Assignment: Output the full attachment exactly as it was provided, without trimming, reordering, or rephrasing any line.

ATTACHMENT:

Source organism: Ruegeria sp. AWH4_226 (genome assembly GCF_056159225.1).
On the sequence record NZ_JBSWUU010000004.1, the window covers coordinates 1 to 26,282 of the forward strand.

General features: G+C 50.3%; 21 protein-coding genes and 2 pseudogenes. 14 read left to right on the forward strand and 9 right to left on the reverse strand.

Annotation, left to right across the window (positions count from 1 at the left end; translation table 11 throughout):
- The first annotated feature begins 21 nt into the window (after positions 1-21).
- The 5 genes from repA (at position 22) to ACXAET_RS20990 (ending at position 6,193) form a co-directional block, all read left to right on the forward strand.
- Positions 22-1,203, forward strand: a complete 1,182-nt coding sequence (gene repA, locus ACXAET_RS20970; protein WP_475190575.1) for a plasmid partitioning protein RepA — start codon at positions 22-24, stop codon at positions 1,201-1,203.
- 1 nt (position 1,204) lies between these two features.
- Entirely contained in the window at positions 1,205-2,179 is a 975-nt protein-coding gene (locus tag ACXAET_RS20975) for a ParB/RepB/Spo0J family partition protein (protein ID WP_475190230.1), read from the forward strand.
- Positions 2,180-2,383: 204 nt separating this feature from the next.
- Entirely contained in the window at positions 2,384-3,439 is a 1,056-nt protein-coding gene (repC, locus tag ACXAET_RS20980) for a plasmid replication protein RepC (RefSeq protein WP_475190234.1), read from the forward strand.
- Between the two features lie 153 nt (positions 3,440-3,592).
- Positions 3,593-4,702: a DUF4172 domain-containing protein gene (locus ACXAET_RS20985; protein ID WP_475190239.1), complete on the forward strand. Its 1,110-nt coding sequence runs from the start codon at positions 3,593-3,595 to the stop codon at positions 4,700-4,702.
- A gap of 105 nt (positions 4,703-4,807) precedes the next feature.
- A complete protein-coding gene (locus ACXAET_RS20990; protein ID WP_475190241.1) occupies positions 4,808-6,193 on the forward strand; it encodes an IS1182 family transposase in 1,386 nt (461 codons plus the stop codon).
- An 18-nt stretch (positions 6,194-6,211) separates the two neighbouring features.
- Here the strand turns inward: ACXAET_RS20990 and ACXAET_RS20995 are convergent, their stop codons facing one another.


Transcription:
Source organism: Ruegeria sp. AWH4_226 (genome assembly GCF_056159225.1).
On the sequence record NZ_JBSWUU010000004.1, the window covers coordinates 1 to 26,282 of the forward strand.

General features: G+C 50.3%; 21 protein-coding genes and 2 pseudogenes. 14 read left to right on the forward strand and 9 right to left on the reverse strand.

Annotation, left to right across the window (positions count from 1 at the left end; translation table 11 throughout):
- The first annotated feature begins 21 nt into the window (after positions 1-21).
- The 5 genes from repA (at position 22) to ACXAET_RS20990 (ending at position 6,193) form a co-directional block, all read left to right on the forward strand.
- Positions 22-1,203, forward strand: a complete 1,182-nt coding sequence (gene repA, locus ACXAET_RS20970; protein WP_475190575.1) for a plasmid partitioning protein RepA — start codon at positions 22-24, stop codon at positions 1,201-1,203.
- 1 nt (position 1,204) lies between these two features.
- Entirely contained in the window at positions 1,205-2,179 is a 975-nt protein-coding gene (locus tag ACXAET_RS20975) for a ParB/RepB/Spo0J family partition protein (protein ID WP_475190230.1), read from the forward strand.
- Positions 2,180-2,383: 204 nt separating this feature from the next.
- Entirely contained in the window at positions 2,384-3,439 is a 1,056-nt protein-coding gene (repC, locus tag ACXAET_RS20980) for a plasmid replication protein RepC (RefSeq protein WP_475190234.1), read from the forward strand.
- Between the two features lie 153 nt (positions 3,440-3,592).
- Positions 3,593-4,702: a DUF4172 domain-containing protein gene (locus ACXAET_RS20985; protein ID WP_475190239.1), complete on the forward strand. Its 1,110-nt coding sequence runs from the start codon at positions 3,593-3,595 to the stop codon at positions 4,700-4,702.
- A gap of 105 nt (positions 4,703-4,807) precedes the next feature.
- A complete protein-coding gene (locus ACXAET_RS20990; protein ID WP_475190241.1) occupies positions 4,808-6,193 on the forward strand; it encodes an IS1182 family transposase in 1,386 nt (461 codons plus the stop codon).
- An 18-nt stretch (positions 6,194-6,211) separates the two neighbouring features.
- Here the strand turns inward: ACXAET_RS20990 and ACXAET_RS20995 are convergent, their stop codons facing one another.